Spurs go ice cold, Knicks win big at home


Against a San Antonio Spurs frontcourt that features two incredibly productive 7-footers in Tim Duncan and Tiago Splitter, New York Knicks coach Mike Woodson had no choice but to go big. It was finally time to provide the answer to all the questions the New York media has been pestering him with. It was time to dust off a player who hasn’t started a game all season. It was time to turn to a guy the Madison Square Garden crowd has a long-standing relationship with. Woodson had to go with…

Marcus Camby.

You weren’t expecting someone else, were you? With all the fuss over who starts and who sits, Woodson played the matchups with 38-year-old Marcus Camby, having Amare Stoudemire come off the bench and shake off the rust in his second game back.

And guess what? It worked beautifully, as the Knicks went big and won big in a 100-83 victory that snapped San Antonio’s seven-game winning streak.

Camby may actually be made of rust at this point, but the guy knows how to defend the basket. Wall him up next to Tyson Chandler, and that’s length that can block out the sun. Although the Knicks offense was a bit gummy with some spacing issues, the defense completely shut down all paths to the basket. Everything was pushed outside, and the Spurs gladly drifted there. As a near 40 percent 3-point shooting team on the year, it didn’t take much convincing.

Problem was, the Spurs couldn’t hit a shot. With absolutely noting falling from the perimeter (9-for-34, 26.5 percent), the Spurs were stymied offensively. But more importantly, on a night they scored just 83 points, only 12 of those came in the paint.

That a really impressive number for the Knicks’ 20th ranked defense. Although the Spurs got quite a few open looks on the perimeter (if you don’t count waitress defense), going with more size shut down any post game from San Antonio. Every trip down for the Spurs seemed to be one-and-done, as they collected a paltry seven offensive rebounds despite all the misses. In an incredibly half court oriented, slow-paced game, the Spurs were deprived of any easy chances at the rim almost entirely.

While Camby, Stoudemire and Chandler may have scored only 22 points in a combined 69 minutes, the beauty of the Knicks roster is that there are very, very defined roles for each player. J.R. Smith (20 points) came in and gave a big boost as a slasher, Pablo Prigioni did an excellent job running the pick-and-roll (9 assists) and creating turnovers, and the Knicks still functioned reasonably well as an offensive unit, even with Carmelo Anthony (23 points) spending a decent amount of time on the perimeter.

Where the game completely turned, however, was when the Knicks went small to start the fourth quarter. It was like the Spurs were playing an entirely different team. Already leading by 9, the Knicks rattled off a 15-2 run that included two Steve Novak 3-pointers to really put the game on ice. Spurs coach Gregg Popovich responded by pulling all his starters, something you get the impression he might have wanted to do anyway with the Spurs playing their fourth game in five nights.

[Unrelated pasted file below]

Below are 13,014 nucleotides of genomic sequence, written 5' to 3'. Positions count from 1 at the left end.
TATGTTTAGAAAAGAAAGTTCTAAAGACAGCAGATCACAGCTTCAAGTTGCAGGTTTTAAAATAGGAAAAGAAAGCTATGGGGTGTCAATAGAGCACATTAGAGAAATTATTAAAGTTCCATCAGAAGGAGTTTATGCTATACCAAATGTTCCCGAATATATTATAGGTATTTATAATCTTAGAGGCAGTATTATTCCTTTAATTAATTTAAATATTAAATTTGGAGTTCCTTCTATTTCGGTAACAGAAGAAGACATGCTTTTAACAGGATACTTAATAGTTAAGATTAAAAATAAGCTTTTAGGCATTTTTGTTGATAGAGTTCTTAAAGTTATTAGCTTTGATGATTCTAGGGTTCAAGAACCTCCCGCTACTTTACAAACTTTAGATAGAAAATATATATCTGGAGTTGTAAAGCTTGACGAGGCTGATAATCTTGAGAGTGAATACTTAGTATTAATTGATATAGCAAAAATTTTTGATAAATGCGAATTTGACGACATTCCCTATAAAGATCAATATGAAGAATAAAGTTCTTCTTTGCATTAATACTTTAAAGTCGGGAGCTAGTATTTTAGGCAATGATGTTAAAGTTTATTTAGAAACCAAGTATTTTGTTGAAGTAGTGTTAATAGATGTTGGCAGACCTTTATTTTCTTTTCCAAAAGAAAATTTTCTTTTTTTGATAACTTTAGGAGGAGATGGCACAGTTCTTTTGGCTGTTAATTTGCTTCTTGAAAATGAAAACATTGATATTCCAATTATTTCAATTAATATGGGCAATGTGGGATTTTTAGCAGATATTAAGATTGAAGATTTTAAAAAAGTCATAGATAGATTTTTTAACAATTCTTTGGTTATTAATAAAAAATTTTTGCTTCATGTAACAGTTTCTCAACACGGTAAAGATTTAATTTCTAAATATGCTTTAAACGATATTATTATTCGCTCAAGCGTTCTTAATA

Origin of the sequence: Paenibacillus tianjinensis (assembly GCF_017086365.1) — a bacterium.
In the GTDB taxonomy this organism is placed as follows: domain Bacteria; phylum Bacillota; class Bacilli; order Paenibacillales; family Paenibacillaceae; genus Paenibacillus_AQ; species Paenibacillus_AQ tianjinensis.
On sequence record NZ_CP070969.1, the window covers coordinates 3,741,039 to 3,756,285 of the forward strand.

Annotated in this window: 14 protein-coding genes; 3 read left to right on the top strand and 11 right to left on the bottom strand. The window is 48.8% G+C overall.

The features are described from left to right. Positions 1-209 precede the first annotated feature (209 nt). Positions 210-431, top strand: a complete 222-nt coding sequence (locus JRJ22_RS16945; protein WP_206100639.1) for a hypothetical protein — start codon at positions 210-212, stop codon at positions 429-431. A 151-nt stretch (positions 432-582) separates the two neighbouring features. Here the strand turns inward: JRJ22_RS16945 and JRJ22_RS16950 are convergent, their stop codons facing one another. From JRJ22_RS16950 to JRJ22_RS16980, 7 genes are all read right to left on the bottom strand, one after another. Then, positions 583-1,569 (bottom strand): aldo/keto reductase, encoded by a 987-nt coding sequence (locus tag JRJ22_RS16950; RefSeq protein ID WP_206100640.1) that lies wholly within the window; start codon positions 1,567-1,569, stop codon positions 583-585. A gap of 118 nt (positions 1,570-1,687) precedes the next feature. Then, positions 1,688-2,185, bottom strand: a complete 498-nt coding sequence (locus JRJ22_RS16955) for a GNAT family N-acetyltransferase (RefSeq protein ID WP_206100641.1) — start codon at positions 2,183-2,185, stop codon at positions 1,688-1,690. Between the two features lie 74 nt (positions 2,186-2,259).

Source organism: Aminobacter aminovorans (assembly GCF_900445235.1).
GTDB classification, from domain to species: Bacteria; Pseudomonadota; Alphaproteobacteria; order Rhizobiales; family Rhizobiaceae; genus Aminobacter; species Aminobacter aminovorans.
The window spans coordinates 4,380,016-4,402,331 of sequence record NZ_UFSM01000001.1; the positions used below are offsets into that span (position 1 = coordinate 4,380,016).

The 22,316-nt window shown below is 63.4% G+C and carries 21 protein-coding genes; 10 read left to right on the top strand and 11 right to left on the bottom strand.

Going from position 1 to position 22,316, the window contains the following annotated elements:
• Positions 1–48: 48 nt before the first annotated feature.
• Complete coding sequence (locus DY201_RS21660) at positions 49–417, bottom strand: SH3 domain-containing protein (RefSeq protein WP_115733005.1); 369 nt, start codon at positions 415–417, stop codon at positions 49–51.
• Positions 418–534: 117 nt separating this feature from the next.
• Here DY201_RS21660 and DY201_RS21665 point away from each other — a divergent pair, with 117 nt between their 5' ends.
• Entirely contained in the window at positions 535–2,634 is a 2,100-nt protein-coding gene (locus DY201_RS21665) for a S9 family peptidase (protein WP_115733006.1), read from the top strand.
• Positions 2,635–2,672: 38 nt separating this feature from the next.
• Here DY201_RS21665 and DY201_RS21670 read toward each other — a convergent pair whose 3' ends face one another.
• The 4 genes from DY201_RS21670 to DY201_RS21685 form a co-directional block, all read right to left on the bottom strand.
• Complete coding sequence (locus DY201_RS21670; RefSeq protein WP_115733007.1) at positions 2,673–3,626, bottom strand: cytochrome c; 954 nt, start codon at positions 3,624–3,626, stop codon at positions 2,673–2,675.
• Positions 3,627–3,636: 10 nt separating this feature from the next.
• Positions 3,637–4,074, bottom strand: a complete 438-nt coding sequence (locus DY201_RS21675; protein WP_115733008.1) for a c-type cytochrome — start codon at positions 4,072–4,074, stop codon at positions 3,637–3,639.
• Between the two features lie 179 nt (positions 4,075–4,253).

Outside of tonight’s big win, it’s an interesting exercise to look at the Knicks in the scope of a title contender. They play about as well at home as any team in the league. They can shoot themselves into any game. They have a star who can control a game late.

But the big question, of course, is that 20th ranked defense. That’s just not the trait of a title contender, despite everything else that may point you there. There is an awful lot of data that shows you that top-10 defenses in efficiency are the only teams that go on to play for the title. Sometimes the 11th or 12th ranked defense will sneak in, but never the 20th. While it’s hard to imagine Stoudemire helping at all defensively, but Woodson has shown the ability to play matchups pretty well. That may not be enough to allow Jason Kidd to stay with lightning quick guards, for example, but scheme can often hide personnel.

And as the Spurs can attest to tonight, manufacturing and making open threes can do an awful lot for you as well — no matter whether you’re big or small.

Why Stephen Curry’s new low-top shoes don’t mean more danger to his ankles

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Stephen Curry‘s new shoes, the Under Armour Curry 5 low, will see the floor underneath the Golden State Warriors star for the first time. According to ESPN’s Chris Haynes, Curry isn’t worried about ankle support.

“It is kind of ironic that I made the switch this season considering my ankle issues, but this shoe is stable and engineered to maximize my performance,” Curry told ESPN. “I will still wear my ankle braces, but I have total comfort and security in my new shoe.”